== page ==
The method that nmake uses to determine whether a target needs to be updated differs from that of make. With make, if the file time of the target is older than that of any of the prerequisites, then the action is triggered. With nmake, if the time of any of the prerequisites saved in the state file differs (older or newer) from the time of the file then action is triggered. Moreover, if the action completes successfully, the time stamp of the target is recorded in the state file even if it has not changed. In this way an action need not change the time stamp of the target if no change is needed, preventing anything that depends on this target from being remade. Another consequence of this model is that restoring an old source file with the old time stamp is detected as a change by nmake. For the first build, when there is no statefile, or when the accept option, -A, is specified on the command line, nmake uses the make time stamp model.

The actions for the prerequisites of a given target may be executed in any order; they may even be executed concurrently.

When nmake is invoked it makes the rules .INIT, .MAIN and .DONE, in that order. By default the prerequisite of .MAIN is the first user makefile target, usually all or .ALL defined by the :: assertion operator.

Multiple Directories

Unlike make, nmake supports a multiple directory model. There is no reason that the files specified in the makefile need to reside in a single directory. It is often convenient to partition the source for a single makefile into many subdirectories. The nmake .SOURCE rule specifies the directories (and directory order) to be searched for prerequisite source files. For example,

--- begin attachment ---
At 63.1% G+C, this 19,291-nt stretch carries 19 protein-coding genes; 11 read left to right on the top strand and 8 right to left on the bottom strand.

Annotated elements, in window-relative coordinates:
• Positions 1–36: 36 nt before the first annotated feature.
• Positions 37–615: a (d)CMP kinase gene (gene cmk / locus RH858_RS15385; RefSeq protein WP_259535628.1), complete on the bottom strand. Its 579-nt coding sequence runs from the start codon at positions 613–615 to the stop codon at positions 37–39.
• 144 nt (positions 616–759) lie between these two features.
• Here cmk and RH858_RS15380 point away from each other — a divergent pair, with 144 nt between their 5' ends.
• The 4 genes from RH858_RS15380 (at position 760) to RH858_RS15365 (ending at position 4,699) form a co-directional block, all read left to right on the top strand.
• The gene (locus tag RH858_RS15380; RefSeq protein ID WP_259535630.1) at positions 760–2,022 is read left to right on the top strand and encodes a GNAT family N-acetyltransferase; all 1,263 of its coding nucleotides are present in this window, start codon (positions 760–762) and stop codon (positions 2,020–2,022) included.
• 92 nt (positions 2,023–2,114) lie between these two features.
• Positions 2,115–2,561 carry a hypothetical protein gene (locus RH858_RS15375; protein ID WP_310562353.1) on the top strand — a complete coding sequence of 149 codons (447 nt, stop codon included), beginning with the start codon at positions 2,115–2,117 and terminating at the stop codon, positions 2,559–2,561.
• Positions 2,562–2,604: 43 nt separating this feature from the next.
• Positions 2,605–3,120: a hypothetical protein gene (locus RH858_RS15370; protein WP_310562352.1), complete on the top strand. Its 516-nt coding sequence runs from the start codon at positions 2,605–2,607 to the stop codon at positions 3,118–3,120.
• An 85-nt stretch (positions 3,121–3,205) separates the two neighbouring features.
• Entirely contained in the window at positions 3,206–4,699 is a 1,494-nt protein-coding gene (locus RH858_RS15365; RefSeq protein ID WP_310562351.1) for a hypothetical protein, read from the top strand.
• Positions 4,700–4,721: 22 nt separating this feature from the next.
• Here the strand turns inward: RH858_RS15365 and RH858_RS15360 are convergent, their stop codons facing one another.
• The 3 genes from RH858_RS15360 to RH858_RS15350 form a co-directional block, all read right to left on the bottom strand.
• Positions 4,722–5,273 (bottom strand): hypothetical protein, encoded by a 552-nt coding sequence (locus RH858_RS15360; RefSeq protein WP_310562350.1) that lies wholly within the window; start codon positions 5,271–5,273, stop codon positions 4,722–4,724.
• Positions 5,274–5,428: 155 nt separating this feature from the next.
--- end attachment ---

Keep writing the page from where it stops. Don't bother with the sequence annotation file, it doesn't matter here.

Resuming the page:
.SOURCE : lib common
specifies that the lib and common directories are to be searched, in that order, when binding names to files. The current directory . is always searched first. In addition, source rules for searching files of any suffix can be specified by using the target .SOURCE.suffix. Using source assertions for include files has another advantage. The :: and the :LIBRARY: operators use the .SOURCE.h assertion to generate -I directives for the C or C++ compilers. -I directives are generated only for directories containing files used for each compilation.

The ability to specify multiple search directories eliminates the need for nested makefiles in many cases. However, it is only useful for building something in which all component names are known. Large project management requires recursive makefiles. Recursive nmake is not considered harmful; it is most emphatically essential for composing complex systems from smaller components. The base rules supply the :MAKE: operator for this purpose. With no prerequisites :MAKE: determines the build order for all subdirectories that contain a makefile. Subdirectory makefiles may themselves contain :MAKE: operators, and these are handled recursively. Project directory hierarchies typically have top level makefiles containing a single :MAKE: assertion; nmake run at the top level will recursively run nmake in all subdirectories in the proper order. Subdirectory ordering is determined by :PACKAGE: assertions and -llib and command prerequisites.

The most important aspect of :MAKE: is that component directories can be added to or deleted from a directory hierarchy and the next nmake run will take these changes into account, without the need to modify global project files or scripts.